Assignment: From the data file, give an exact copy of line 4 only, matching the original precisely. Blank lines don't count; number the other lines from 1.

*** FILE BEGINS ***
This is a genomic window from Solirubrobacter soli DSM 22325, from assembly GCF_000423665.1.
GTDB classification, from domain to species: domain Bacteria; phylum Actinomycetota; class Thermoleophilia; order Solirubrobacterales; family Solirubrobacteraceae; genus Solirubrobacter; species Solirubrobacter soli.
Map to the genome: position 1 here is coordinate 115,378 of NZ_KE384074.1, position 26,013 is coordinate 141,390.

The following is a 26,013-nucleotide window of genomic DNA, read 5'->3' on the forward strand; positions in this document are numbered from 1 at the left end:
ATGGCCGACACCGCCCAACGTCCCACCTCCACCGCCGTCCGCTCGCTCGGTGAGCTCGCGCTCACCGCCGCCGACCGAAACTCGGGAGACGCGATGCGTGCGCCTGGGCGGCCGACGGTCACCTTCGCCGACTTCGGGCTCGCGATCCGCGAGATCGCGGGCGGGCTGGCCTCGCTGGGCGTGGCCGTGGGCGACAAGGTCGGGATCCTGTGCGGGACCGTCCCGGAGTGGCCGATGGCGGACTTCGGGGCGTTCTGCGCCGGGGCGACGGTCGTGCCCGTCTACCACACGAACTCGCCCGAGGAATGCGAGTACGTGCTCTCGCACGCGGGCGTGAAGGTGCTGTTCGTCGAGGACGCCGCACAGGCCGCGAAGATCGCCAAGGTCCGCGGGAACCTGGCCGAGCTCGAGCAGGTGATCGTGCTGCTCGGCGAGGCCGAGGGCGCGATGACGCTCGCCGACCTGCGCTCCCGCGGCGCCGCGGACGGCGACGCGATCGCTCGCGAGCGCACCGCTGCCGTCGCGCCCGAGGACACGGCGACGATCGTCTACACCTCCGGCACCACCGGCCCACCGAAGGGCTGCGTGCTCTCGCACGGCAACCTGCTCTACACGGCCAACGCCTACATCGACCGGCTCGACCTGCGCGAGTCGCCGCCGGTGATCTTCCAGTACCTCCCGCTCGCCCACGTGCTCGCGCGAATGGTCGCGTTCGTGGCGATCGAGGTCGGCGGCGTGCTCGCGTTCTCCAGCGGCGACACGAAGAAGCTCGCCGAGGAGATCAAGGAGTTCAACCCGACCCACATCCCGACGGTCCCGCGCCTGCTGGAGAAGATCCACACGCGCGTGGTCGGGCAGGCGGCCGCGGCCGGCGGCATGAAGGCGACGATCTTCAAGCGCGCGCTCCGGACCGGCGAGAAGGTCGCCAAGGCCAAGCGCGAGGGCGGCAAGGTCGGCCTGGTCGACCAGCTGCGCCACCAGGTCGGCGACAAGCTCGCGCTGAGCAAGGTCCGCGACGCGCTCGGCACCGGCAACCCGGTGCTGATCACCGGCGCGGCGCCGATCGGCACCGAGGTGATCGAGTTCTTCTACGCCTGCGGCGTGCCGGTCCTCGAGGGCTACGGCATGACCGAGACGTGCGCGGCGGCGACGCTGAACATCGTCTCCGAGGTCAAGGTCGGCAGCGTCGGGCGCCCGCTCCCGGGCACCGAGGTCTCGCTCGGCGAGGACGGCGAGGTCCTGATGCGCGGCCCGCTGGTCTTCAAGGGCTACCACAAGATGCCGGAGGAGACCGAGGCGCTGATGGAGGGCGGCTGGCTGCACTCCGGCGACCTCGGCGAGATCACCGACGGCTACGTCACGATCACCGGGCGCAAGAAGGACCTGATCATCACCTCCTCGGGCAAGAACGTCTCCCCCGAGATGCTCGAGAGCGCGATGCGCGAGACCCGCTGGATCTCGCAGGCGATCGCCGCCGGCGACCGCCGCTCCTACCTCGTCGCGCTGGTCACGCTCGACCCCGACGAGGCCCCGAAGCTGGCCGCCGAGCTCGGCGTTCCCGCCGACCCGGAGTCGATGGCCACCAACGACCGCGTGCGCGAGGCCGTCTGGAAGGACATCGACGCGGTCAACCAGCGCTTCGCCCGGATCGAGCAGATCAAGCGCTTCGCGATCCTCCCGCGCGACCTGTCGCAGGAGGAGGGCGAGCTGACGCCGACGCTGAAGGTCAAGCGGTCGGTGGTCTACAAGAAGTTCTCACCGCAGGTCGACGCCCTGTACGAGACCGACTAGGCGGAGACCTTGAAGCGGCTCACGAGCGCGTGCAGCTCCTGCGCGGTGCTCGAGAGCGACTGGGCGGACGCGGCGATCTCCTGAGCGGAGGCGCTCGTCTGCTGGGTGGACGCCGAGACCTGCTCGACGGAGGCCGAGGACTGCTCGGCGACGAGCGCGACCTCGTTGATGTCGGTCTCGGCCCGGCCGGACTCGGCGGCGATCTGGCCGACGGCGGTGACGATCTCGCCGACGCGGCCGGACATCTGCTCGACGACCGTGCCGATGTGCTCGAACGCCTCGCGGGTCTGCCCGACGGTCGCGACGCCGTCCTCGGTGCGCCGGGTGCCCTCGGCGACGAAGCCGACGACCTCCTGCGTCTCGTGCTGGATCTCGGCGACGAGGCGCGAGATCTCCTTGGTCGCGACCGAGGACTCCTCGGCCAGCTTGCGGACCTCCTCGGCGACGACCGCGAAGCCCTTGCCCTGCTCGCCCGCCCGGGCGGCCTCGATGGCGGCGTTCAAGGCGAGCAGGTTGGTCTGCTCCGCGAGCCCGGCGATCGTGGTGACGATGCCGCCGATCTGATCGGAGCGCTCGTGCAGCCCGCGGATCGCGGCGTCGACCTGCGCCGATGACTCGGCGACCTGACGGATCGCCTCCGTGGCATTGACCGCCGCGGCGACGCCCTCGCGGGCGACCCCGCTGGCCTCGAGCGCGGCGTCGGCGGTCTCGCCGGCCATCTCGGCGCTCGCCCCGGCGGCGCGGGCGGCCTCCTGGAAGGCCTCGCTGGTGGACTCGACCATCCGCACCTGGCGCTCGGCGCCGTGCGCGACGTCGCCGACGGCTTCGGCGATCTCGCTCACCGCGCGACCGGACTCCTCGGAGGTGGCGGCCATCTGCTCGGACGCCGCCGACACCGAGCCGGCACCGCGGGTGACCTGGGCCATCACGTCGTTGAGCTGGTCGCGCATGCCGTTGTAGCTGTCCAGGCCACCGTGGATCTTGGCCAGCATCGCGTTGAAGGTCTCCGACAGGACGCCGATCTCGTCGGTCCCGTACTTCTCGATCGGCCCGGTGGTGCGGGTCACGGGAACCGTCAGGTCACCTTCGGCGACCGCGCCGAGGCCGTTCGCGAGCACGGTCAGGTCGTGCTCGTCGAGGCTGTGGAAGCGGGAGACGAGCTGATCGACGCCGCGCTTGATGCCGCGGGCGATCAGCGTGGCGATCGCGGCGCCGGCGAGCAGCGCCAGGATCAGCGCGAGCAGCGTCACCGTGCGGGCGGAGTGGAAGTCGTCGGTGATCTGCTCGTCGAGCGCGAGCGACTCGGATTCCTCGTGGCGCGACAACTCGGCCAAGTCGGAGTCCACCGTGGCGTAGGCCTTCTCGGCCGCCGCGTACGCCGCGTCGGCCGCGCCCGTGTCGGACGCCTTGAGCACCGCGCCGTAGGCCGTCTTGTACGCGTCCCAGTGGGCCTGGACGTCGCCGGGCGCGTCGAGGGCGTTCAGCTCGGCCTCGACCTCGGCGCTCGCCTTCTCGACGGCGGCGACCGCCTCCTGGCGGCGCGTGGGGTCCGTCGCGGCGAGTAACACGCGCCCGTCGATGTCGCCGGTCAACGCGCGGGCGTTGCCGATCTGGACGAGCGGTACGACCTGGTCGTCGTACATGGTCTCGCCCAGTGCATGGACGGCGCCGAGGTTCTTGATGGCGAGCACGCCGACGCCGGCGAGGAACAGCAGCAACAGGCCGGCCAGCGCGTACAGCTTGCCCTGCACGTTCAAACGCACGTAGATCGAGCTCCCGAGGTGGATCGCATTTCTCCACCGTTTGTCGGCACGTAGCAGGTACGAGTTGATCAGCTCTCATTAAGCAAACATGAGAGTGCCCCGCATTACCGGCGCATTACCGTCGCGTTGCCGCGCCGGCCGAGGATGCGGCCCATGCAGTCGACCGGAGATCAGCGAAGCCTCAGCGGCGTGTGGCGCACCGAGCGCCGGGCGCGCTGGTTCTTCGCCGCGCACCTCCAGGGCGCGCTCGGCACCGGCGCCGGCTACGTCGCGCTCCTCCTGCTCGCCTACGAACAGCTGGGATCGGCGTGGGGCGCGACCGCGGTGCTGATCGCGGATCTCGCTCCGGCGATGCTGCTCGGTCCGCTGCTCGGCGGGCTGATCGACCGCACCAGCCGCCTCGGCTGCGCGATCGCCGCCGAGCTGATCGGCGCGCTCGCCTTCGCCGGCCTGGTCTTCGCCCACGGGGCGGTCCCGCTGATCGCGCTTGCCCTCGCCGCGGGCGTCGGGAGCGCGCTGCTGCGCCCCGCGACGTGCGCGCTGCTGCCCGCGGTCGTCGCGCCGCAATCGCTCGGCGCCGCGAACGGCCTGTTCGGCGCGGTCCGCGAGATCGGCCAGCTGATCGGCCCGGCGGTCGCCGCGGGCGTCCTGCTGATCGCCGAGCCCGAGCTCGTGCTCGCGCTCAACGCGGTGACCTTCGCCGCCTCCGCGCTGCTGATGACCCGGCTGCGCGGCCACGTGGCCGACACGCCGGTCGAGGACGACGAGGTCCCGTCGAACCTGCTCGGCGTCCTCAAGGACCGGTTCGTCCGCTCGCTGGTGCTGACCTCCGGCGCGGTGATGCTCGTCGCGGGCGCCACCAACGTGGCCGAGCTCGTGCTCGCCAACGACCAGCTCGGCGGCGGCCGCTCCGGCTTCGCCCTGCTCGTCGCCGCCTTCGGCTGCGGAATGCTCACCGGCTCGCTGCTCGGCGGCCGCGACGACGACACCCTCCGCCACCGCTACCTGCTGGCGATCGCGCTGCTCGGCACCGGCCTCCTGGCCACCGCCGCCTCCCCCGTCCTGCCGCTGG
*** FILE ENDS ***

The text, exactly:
The following is a 26,013-nucleotide window of genomic DNA, read 5'->3' on the forward strand; positions in this document are numbered from 1 at the left end: